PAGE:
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Eye Care

  • Blepharitis

    Detailed information on blepharitis, including causes, symptoms, diagnosis, and treatment

  • Cellulitis of the Eye in Children

    Detailed information on orbital cellulitis and pre-septal cellulitis, including symptoms, diagnosis, and treatment

  • Chalazion

    Detailed information on chalazion, including cause, symptoms, diagnosis, and treatment

  • Eye Disorders in Children

    Detailed information on eye disorders in children

  • Conjunctivitis (Newborn/Childhood)

    Conjunctivitis, or pink eye, is a very common problem in children. Large outbreaks of conjunctivitis are often seen in day-care settings and schools.

  • Cosmetic Safety for Adolescent Contact Lens Wearers

    Cosmetics are among some of the most common sources of problems for contact lens wearers. Misusing cosmetics can lead to severe adverse reactions.

  • Blocked Tear Duct (Dacryostenosis)

    A blocked tear duct can occur in one or both eyes. The blockage may be present at all times, or it may come and go.

  • Fractures of the Orbit

    The orbit is the bony structure around the eye. A blow to the face can break one or more of these bones and can result in severe eye injury and damage.

  • Eyelid Lacerations

    Eyelid lacerations are cuts to the eyelid caused by trauma. Your child's doctor will examine the eye closely to make sure no damage has occurred to the eye itself.

  • First-Aid for the Eyes

    A child with a foreign object in the eye should not rub the eye. An eye wash may be able to flush the object out of the eye. If that doesn't work, seek medical attention immediately.

  • Eyeglasses and Contact Lenses

    A child who needs vision correction may wear eyeglasses or contact lenses. Either choice comes in a range of options.

  • Pediatric Glossary - Eye Care

    Glossary of terms relating to eye care

  • Home Page - Eye Care and Children

    Detailed information on eye disorders in children

  • Keratitis

    Keratitis is an inflammation or infection of the cornea of the eye. It is a medical emergency because it can lead to blindness if not treated.

  • Normal Vision

    Light enters the eye through the cornea and passes through the pupil. It then hits the lens, which focuses the light rays on the retina. The optic nerve carries the image from the retina to the brain.

  • Online Resources - Eye Care for Children

    List of online resources to find additional information on eye care

  • Childhood Vision Problems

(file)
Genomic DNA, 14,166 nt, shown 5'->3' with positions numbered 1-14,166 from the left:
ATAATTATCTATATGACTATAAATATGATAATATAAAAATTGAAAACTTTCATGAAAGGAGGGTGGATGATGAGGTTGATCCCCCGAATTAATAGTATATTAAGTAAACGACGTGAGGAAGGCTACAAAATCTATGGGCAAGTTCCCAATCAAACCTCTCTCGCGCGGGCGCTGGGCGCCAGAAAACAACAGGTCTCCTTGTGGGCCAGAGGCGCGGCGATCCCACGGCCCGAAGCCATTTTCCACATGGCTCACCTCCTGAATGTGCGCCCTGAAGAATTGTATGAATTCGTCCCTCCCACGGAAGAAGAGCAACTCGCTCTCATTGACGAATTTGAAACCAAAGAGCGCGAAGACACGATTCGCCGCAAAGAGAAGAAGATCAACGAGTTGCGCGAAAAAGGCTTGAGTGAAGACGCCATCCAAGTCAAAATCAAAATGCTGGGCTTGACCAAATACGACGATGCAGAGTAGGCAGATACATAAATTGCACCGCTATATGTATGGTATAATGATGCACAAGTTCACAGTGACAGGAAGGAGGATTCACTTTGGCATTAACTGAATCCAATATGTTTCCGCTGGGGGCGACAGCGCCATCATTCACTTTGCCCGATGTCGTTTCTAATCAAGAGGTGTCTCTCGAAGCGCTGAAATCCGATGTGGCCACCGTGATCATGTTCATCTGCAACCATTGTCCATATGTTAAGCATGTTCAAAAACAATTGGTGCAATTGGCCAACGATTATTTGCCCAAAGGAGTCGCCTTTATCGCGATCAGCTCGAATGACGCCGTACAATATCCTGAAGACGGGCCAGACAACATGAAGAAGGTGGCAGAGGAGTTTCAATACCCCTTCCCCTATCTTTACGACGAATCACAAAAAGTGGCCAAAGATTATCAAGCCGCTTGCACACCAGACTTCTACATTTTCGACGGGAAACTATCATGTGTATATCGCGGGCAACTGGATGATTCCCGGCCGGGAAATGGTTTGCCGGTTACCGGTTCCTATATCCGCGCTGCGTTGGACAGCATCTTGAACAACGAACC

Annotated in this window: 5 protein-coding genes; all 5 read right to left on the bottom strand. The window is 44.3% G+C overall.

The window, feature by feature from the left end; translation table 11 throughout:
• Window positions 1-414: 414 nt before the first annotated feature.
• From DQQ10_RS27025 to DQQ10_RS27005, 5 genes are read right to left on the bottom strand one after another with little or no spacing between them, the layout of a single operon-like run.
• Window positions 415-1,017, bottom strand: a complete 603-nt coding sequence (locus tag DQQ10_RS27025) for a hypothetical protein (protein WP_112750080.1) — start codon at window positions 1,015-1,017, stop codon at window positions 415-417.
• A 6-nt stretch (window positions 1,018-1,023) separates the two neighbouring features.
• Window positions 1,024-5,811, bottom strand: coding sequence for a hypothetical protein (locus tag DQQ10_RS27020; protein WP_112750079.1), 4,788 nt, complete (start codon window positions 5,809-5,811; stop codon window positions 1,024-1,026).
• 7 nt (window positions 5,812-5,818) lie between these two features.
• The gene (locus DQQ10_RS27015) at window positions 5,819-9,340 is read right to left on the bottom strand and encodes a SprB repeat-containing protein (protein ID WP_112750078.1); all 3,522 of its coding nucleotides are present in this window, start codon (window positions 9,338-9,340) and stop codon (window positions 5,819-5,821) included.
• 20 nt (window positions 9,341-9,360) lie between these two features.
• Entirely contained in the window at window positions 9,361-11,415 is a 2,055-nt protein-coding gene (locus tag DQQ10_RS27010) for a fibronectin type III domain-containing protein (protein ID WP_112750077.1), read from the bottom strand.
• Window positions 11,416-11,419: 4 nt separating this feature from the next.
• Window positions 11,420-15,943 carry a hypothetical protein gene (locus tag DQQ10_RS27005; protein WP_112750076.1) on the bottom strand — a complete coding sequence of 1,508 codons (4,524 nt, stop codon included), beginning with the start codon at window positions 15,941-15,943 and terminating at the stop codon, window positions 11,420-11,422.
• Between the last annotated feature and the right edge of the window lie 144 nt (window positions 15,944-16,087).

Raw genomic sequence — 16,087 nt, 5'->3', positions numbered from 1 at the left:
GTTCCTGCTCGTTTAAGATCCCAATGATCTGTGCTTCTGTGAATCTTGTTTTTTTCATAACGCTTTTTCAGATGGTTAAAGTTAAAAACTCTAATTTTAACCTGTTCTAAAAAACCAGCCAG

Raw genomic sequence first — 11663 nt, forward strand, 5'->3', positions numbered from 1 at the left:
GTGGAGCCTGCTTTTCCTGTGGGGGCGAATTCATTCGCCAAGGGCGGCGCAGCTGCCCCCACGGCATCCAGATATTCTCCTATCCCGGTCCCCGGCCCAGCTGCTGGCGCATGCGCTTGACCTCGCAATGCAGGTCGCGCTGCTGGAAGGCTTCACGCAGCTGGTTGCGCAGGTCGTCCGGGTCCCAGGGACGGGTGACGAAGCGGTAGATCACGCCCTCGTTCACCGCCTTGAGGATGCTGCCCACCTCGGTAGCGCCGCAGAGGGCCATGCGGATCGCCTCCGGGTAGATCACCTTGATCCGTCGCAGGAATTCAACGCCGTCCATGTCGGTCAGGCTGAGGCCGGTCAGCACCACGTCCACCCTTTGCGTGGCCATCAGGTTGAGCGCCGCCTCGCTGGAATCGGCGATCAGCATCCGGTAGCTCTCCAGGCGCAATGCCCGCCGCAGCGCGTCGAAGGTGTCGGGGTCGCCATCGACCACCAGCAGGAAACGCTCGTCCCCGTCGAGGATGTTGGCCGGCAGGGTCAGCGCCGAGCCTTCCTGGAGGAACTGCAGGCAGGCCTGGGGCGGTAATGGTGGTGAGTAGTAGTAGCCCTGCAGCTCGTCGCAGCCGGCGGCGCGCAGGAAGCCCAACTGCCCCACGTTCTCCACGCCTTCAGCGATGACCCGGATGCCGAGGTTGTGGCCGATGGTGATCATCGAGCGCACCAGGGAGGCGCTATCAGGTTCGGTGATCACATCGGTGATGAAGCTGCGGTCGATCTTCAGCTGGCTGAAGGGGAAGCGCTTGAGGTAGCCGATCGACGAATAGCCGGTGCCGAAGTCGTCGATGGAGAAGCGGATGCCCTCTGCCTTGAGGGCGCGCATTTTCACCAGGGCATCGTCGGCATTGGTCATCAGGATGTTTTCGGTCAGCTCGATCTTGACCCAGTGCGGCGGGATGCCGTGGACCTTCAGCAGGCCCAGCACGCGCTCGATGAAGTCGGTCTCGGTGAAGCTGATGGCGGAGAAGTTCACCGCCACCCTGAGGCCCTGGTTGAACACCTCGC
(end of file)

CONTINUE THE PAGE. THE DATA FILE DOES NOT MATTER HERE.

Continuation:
Detailed information on problems with vision in children

  • Refractive Errors in Children

    The most common refractive errors in children are nearsightedness, farsightedness, and astigmatism.

  • Eye Safety and First Aid

    Detailed information on eye safety and tips to avoid eye injury

  • Topic Index - Eye Care for Children

    Detailed information on eye disorders in children

  • Stye (Hordeolum)

    A stye is caused by an infection in the oil-producing or sweat glands in the eyelid. The infection is usually caused by bacteria called Staphylococcus aureus.

  • Cataracts in Children

    Detailed information on cataracts, including causes, symptoms, risk factors, diagnosis, and treatment

  • Childhood Glaucoma

    Detailed information on childhood glaucoma, including causes, symptoms, diagnosis, and treatment

  • Types of Visual Screening Tests for Infants and Children

    Many types of vision tests can be used to check your child's ability to see. Some of them can be used at any age, and some are used based on your child's age and understanding.

  • Signs and Symptoms of Potential Eye Problems

    Symptoms of eye problems in children include crossed eyes, redness in the eyes, squinting, and excessive tearing.

  • Crossed-Eyes (Strabismus)

    A child with strabismus has one or both eyes that turn inward, outward, up, or down. At times, more than one of these conditions are present.

  • Visual Screening and Eye Examinations

    Detailed information on visual screening tests in children

  • Visual Screening Overview

  • Bruising or Black Eye (Ecchymosis)

    A black eye should be seen by a doctor to make sure no injury has occurred to the eye itself. Most black eyes heal completely and do not cause any damage.

  • Chemical Burns of the Eye

    A chemical burn occurs when a child gets any type of chemical in his or her eye. This is a medical emergency, and the child should receive immediate medical care.

  • Age-Appropriate Vision Milestones

    An infant's eyes are sometimes uncoordinated and may look cross-eyed. Within two months, the child can follow faces and objects and look at his or her hands.

  • Anatomy of the Eye

    The structures of the eye include the cornea, iris, pupil, macula, retina, and the optic nerve.

  • Avoiding Eye Injuries in Children

    Children should wear protective eyewear during sports and recreational activities. In the classroom, they should wear eye protection when doing lab experiments.

  • Eye Care Specialists

    An ophthalmologist is either a medical doctor (M.D.) or an osteopathic physician (D.O.). An optometrist is a doctor of optometry (O.D.) but is not a medical doctor. An optician is a technician who fits eyeglasses.

  • Eye Examinations and Visual Screening

    At 6 months of age, an infant should have a vision screening during a well-baby visit. In particular, the doctor should check how well the eyes work together.

  • Eye Trauma

    Detailed information on eye trauma in children

  • Foreign Bodies in the Eye

    The foreign object may be in the conjunctiva—the thin membrane that covers the actual eye—or in the cornea, the clear, dome-shaped surface that covers the front of the eye.


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